Forum for Science, Industry and Business

Sponsored by:     3M 
Search our Site:

 

Company’s Software Speeds Patent Database Search

21.09.2012
It was conversations with lawyers, engineers, and inventors, when a trio of graduates of The University of Alabama in Huntsville discovered that the same frustrations kept coming up.

Jason Martin, Brad Chassee and Tony Rainoldi, the founders of ArchPatent and graduates of The University of Alabama in Huntsville, have found an easy, low-cost way to navigate the enormous database of patent information or be confident that you were identifying the most important results.

"We found that people were relying on free search tools offered by Google and others, but were frustrated that they didn't do enough," says ArchPatent CEO Brad Chassee. "They had a lot of ideas about what functionality they needed to save time and money. We listened and set out to build something better."

Chassee says there is no secret formula to launching a successful product. "You just need to seek honest, straightforward feedback from people who understand the market space and then execute on their input. We knew early on that the insights of industry experts would be crucial to developing a better patent search tool."

One early advisor was David Lucas, former general counsel of Intergraph -- now at Bradley Arant Boult Cummings LLP. They reached out to Lucas based upon the breadth of his patent experience – having defined strategies that resulted in more than $1 billion in royalties from litigation and licensing from such notable companies as Intel, IBM, HP, Texas Instruments, and Sony.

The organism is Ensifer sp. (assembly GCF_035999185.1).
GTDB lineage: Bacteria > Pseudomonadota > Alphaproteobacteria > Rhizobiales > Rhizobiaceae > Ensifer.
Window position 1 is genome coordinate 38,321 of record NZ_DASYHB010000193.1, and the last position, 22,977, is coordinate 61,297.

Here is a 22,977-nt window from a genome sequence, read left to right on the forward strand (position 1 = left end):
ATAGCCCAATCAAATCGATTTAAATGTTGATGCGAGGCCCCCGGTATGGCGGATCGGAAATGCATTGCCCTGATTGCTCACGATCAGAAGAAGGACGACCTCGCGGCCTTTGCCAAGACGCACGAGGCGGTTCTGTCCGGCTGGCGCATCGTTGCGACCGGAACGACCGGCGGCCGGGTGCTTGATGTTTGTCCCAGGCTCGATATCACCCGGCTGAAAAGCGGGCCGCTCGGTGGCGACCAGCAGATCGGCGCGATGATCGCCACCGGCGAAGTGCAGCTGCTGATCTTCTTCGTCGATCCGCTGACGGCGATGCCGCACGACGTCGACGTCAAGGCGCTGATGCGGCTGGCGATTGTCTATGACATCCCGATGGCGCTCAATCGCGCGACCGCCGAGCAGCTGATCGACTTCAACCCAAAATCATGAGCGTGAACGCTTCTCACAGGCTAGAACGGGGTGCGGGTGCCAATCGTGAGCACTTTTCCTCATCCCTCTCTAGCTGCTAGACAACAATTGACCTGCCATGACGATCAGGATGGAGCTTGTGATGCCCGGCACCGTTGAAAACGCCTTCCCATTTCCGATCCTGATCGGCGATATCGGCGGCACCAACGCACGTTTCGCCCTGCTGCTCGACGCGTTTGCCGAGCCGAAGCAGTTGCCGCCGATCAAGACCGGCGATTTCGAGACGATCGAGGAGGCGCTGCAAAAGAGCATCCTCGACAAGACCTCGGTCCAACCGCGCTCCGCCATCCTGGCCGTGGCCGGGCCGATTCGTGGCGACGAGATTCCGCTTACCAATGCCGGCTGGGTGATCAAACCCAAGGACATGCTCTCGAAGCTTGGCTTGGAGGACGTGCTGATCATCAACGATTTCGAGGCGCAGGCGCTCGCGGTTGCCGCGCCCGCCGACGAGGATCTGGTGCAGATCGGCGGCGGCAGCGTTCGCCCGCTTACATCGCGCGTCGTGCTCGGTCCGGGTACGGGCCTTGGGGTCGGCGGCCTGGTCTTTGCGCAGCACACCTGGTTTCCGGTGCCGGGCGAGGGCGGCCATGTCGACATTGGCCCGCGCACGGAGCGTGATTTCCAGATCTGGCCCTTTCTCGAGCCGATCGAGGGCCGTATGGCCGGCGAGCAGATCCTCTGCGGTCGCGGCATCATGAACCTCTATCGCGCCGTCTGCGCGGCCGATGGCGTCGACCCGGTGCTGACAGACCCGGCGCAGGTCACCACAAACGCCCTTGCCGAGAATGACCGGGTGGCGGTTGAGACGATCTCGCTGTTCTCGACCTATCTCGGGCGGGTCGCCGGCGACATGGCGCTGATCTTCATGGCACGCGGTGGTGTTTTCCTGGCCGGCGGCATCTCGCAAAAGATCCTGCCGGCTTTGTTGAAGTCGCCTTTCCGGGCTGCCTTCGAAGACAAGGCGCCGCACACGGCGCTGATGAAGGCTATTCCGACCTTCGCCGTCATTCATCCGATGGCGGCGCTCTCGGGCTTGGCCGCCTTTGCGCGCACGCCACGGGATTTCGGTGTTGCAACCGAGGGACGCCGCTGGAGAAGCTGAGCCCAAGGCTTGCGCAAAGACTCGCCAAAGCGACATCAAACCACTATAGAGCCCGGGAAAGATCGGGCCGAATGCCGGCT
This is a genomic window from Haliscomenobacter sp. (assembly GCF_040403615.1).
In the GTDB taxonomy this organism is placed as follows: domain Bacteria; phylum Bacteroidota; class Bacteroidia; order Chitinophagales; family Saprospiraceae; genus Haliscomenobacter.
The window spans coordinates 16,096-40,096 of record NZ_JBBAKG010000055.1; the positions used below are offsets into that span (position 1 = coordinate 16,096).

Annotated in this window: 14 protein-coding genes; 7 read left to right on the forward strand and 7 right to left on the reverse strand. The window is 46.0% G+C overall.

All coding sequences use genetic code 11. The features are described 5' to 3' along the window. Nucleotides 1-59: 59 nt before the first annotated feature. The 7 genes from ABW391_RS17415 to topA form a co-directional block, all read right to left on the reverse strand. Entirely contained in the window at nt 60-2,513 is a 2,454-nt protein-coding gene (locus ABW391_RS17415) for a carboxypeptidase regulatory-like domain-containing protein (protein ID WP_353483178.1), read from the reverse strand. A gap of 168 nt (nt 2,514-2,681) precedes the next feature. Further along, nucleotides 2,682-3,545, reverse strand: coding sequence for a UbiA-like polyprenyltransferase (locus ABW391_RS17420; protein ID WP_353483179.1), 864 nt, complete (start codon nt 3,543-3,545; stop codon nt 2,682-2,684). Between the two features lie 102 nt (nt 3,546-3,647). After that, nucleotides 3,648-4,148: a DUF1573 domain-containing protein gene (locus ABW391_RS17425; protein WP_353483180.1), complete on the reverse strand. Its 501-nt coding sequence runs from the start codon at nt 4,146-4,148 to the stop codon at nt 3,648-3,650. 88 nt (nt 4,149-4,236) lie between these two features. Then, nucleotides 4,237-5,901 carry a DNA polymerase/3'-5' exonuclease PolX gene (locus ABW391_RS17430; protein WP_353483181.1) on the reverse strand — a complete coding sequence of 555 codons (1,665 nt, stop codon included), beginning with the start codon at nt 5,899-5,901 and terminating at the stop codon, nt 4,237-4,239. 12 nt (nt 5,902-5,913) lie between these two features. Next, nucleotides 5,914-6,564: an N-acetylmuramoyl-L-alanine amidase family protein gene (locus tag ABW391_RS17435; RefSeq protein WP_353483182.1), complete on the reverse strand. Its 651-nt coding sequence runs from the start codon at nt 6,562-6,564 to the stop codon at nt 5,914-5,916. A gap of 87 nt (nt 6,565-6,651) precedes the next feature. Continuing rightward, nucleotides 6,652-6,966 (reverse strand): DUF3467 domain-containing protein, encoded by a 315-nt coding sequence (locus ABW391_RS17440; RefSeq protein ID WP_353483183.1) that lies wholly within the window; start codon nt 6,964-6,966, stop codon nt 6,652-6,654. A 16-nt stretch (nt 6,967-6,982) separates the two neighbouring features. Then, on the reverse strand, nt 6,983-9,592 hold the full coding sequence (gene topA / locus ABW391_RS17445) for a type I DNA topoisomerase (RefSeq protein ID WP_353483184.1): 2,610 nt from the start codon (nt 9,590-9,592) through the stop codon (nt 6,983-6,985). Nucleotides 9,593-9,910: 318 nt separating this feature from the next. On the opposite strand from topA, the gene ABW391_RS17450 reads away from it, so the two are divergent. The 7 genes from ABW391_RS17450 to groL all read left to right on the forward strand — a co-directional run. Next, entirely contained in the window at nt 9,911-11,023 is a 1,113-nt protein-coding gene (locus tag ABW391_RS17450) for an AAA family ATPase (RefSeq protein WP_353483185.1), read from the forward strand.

In recounting his involvement with the ArchPatent team, Lucas said, "The Arch team was not just looking to develop a competitive patent search tool, but one that was significantly more useful than was otherwise available. We spent a lot of time working through capabilities that I had relied on in my practice, but which historically required multiple programs and trained personnel to achieve. Arch came back with a prototype that reflected most of those key capabilities in a single program, and then continued to incorporate my feedback with each release, ultimately, crafting a search architecture that generated results faster and in a more useful way."

Lucas is no longer just an advisor, but a customer as well – and Arch continues to seek and incorporate input from him and others at Bradley Arant to advance the capabilities of ArchPatent.

Another early advisor turned customer is Kannan Grant, Director of the Office of Commercialization (OTC) at UAHuntsville. The three founders are alumni of UAHuntsville and identified Grant as someone in a unique position to offer valuable input – he directs the school's efforts to commercialize the cutting-edge research being produced as part of its $100 million research budget.

Grant recalls the early meeting between him and the ArchPatent team. "I remember the first conversations we had about the difficulty in using the USPTO patent search site and other commercially available sites for a project the OTC was doing at that time. We were pleased that the ArchPatent team listened and understood our frustrations, and are very impressed that they have since created a tool that is as intuitive as it is easy to use. I can see this as a valuable tool to many individuals, academic institutions and companies."

First Steps: Creating ArchPatent